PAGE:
Gold wasn’t thinking of avalanches or truces when he returned to the plantation after two days. He wasn’t thinking of anything but sleep, hot food, and a bath, though probably not in that order. Possibly food in the bath, and he’d have to take care that the sleep came after, not during his bathing. He only meant to stop by the library long enough to drop off his saddlebag before heading for the kitchen to scrounge up something edible. Trouble was, the library wasn’t empty.
“Captain.” Almost the moment the door opened Archie Hopper was standing at attention, more of a statue than a soldier. He wasn’t quick enough. Gold knew what he’d seen, the image of his medic and Belle French hugging burned into his brain. Damn and blast, but he knew the girl would be trouble.
“Go notify Lieutenant Nolan of my return.” He flicked his fingers in Hopper’s direction without looking at him. Hopper was more than glad of the reason to leave.
“Yes, sir,” he said in a nervous, almost squeaky, voice. He was gone from the room a moment later, but that still left one person more than Gold was wanting to deal with.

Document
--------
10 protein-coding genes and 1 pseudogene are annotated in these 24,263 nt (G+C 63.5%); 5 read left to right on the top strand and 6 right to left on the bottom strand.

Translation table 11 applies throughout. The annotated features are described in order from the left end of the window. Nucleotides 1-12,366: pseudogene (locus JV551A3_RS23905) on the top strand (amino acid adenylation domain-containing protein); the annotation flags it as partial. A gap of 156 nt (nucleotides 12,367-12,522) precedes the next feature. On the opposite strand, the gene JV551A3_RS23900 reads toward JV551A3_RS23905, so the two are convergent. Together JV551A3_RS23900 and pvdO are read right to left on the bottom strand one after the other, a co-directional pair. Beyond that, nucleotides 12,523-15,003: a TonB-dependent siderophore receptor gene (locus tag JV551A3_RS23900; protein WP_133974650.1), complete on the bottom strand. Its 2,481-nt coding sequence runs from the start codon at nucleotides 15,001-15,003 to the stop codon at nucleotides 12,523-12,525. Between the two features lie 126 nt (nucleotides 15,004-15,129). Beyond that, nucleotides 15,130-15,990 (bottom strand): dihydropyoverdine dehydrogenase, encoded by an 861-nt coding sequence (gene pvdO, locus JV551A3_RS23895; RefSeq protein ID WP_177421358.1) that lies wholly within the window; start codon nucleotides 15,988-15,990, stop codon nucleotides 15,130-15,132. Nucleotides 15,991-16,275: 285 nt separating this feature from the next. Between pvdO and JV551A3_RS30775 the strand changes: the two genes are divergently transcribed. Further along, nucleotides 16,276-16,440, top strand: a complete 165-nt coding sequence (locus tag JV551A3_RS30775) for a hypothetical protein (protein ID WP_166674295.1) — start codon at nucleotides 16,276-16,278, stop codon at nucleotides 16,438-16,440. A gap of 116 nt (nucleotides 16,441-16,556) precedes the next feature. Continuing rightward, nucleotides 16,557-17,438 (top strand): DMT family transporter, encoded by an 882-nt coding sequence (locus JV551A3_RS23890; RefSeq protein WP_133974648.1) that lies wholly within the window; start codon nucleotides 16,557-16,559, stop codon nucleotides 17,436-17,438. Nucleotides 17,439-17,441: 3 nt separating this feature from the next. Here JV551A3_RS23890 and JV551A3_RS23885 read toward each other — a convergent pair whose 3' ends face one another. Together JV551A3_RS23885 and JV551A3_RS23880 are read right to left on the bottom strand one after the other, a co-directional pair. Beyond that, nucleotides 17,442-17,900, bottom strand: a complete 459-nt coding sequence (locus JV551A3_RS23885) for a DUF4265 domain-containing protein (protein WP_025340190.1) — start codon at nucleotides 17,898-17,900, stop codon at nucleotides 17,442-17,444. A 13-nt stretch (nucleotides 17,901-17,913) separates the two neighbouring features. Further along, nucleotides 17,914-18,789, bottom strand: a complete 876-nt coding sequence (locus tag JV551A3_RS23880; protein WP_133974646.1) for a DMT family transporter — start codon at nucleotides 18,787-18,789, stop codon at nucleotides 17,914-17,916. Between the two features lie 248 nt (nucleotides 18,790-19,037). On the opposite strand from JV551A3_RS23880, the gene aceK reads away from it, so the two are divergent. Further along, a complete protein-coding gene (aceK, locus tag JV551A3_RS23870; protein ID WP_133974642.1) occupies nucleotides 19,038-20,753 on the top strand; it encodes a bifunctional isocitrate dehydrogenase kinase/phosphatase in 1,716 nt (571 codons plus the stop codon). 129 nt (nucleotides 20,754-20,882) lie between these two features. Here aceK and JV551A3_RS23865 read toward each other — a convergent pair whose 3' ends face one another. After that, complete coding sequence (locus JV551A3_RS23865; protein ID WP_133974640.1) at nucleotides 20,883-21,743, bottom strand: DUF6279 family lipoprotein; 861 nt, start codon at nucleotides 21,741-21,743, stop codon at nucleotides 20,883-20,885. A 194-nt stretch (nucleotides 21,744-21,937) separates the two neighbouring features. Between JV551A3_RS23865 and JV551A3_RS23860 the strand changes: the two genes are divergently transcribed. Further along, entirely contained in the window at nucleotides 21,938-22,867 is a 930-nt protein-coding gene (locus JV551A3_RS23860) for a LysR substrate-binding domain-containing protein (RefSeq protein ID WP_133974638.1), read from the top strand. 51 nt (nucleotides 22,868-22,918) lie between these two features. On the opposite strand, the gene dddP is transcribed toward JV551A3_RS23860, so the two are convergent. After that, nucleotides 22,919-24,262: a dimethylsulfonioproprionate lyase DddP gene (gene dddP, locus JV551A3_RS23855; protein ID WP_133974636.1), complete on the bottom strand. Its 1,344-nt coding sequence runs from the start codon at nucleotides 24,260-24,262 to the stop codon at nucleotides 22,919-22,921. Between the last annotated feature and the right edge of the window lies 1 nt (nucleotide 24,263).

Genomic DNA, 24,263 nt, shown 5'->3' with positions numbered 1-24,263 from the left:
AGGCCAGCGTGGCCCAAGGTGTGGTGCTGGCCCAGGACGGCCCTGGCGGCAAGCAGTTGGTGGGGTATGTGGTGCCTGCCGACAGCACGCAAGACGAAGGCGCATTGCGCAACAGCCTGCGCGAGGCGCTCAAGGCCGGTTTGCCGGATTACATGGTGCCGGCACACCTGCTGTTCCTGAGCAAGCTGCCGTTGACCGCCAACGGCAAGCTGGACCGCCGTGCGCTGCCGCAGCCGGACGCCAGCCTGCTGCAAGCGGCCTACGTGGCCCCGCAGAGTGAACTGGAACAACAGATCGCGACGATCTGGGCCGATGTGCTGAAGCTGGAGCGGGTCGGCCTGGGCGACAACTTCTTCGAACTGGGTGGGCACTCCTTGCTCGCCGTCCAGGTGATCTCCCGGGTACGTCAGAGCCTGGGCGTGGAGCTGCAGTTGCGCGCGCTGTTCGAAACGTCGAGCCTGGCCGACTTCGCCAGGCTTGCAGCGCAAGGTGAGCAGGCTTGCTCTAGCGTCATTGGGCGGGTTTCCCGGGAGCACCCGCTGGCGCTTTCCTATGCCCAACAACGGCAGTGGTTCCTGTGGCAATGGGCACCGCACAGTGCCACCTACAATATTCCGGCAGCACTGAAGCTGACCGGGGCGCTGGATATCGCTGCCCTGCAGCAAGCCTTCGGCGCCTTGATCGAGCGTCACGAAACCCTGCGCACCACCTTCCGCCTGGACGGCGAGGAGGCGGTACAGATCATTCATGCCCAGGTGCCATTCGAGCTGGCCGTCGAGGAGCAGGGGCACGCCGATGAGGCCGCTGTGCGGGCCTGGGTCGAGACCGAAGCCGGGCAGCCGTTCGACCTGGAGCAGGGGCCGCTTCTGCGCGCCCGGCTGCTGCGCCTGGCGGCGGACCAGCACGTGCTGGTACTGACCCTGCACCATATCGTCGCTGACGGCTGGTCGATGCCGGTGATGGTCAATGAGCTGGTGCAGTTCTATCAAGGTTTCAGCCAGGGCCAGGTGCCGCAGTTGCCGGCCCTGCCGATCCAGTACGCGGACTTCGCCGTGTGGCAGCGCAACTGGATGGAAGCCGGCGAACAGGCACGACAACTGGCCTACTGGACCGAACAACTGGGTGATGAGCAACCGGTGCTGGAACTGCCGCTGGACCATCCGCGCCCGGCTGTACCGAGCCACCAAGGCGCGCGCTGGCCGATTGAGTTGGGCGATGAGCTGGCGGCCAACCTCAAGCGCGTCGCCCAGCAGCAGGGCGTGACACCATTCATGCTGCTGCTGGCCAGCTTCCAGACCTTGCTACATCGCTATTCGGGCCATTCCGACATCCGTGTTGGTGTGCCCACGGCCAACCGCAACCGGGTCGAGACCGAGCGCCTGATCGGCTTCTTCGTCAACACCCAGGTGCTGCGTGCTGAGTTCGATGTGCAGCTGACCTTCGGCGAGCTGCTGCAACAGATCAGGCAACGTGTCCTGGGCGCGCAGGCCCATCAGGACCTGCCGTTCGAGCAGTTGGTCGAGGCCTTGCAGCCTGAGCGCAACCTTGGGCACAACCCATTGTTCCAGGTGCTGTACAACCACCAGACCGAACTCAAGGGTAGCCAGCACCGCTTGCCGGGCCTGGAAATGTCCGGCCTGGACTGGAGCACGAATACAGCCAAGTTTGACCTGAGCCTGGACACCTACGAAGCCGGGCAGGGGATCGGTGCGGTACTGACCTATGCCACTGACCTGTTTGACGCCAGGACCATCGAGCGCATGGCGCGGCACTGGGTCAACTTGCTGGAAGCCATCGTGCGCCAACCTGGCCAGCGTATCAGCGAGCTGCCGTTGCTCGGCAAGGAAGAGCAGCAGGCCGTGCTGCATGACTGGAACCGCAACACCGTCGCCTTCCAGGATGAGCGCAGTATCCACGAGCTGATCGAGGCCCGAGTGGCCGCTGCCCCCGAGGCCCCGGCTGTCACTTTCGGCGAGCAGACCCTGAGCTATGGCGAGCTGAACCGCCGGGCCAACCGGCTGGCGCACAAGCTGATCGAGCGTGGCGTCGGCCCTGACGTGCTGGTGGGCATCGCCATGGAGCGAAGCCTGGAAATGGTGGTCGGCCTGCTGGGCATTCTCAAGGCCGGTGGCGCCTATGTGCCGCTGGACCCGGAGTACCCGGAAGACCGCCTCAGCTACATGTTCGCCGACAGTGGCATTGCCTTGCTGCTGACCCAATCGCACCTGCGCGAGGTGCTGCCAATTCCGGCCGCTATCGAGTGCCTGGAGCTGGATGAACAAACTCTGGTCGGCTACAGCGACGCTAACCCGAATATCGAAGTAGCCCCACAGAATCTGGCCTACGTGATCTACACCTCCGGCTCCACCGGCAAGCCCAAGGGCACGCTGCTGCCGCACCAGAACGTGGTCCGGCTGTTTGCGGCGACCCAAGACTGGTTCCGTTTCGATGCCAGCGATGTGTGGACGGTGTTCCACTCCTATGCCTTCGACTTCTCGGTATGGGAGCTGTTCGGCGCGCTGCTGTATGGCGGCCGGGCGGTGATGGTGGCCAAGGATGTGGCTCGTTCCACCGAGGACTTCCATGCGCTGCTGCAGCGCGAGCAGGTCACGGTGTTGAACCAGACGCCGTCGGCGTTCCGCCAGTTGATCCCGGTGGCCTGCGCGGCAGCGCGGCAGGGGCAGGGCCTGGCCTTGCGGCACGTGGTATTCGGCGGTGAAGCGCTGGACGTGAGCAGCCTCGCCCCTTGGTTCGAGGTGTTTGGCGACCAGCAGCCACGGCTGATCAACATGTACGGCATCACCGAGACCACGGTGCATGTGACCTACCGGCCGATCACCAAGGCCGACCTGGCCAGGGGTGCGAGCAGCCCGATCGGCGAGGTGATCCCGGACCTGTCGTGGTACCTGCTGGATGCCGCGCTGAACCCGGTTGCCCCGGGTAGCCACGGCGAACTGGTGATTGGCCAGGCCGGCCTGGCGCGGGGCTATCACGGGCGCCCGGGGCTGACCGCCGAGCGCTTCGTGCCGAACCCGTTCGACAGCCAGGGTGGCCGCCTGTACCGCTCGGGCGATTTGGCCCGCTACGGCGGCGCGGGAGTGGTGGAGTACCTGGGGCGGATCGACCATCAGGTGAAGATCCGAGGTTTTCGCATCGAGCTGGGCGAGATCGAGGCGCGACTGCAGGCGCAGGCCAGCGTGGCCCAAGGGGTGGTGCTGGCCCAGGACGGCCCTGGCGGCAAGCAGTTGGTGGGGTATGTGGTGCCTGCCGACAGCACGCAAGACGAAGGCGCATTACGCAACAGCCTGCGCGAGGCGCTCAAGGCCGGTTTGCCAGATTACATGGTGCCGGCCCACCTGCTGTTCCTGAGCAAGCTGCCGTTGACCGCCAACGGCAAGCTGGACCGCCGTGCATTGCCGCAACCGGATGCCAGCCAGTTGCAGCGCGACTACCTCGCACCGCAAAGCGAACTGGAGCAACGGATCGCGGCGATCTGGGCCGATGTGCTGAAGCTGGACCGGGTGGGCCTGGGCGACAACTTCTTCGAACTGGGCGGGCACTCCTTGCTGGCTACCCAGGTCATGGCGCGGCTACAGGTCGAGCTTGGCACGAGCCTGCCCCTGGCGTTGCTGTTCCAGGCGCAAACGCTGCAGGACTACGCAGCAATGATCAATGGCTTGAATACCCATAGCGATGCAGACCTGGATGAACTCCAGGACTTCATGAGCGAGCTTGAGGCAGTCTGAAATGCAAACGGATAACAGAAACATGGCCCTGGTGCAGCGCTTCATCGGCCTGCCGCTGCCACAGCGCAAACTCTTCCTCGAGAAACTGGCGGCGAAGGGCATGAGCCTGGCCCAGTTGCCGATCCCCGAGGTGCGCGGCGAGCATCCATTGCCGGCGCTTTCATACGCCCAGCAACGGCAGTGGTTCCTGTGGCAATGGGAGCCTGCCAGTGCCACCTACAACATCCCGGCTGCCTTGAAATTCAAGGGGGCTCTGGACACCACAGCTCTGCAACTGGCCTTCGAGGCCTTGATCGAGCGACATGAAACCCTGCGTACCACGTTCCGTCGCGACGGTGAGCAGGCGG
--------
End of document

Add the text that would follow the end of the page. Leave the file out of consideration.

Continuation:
“I’m sure you have things to be doing, Miss French.” He kept his words short and clipped, his voice almost normal if one didn’t know well enough to really listen.
“I don’t know what you thought you saw, but...”
“Somewhere else, now, before you lose more than your book borrowing privileges.” He threw the saddlebag onto the chair with enough force to send it tipping backwards, crashing against the floor. This time, rather than carefully controlled his voice was thick with the Scottish brogue of his childhood, none of the edges rubbed away by years living in America.
“My privileges? But I didn’t break your rules. You said not to come in here alone, and as you were gone I asked Archie...” She stopped talking the moment a book flew across the room, pages falling out as it hit the wall and fell to the floor. A second book was dispatched almost immediately, a twin casualty.
“What are you doing?” She sounded so distressed that he couldn’t help but look at her. A mistake, as his anger spiked again and a third book hit the wall. All he saw when he looked at her was Belle in another man’s embrace.
“What I’m going to do to every book in this library if you keep arguing with me.” And if she doubted that he could she didn’t know him very well yet. Even now his hand rested on the spine of a book. “Is that what you want?”